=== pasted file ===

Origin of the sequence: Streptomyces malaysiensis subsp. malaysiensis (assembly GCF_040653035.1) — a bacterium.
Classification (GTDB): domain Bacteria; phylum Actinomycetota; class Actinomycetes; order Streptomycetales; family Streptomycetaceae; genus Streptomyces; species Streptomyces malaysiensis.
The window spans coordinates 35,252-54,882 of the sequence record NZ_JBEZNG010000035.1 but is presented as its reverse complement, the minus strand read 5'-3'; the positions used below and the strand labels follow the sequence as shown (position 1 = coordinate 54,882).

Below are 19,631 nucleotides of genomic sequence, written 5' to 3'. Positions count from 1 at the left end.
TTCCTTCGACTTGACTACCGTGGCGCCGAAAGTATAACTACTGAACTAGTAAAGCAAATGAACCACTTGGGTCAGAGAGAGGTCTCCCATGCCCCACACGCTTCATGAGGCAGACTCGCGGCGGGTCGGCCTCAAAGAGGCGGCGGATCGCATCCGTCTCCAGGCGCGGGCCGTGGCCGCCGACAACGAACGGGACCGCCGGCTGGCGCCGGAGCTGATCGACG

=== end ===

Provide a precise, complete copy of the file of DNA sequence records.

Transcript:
Origin of the sequence: Streptomyces malaysiensis subsp. malaysiensis (assembly GCF_040653035.1) — a bacterium.
Classification (GTDB): domain Bacteria; phylum Actinomycetota; class Actinomycetes; order Streptomycetales; family Streptomycetaceae; genus Streptomyces; species Streptomyces malaysiensis.
The window spans coordinates 35,252-54,882 of the sequence record NZ_JBEZNG010000035.1 but is presented as its reverse complement, the minus strand read 5'-3'; the positions used below and the strand labels follow the sequence as shown (position 1 = coordinate 54,882).

Below are 19,631 nucleotides of genomic sequence, written 5' to 3'. Positions count from 1 at the left end.
TTCCTTCGACTTGACTACCGTGGCGCCGAAAGTATAACTACTGAACTAGTAAAGCAAATGAACCACTTGGGTCAGAGAGAGGTCTCCCATGCCCCACACGCTTCATGAGGCAGACTCGCGGCGGGTCGGCCTCAAAGAGGCGGCGGATCGCATCCGTCTCCAGGCGCGGGCCGTGGCCGCCGACAACGAACGGGACCGCCGGCTGGCGCCGGAGCTGATCGACG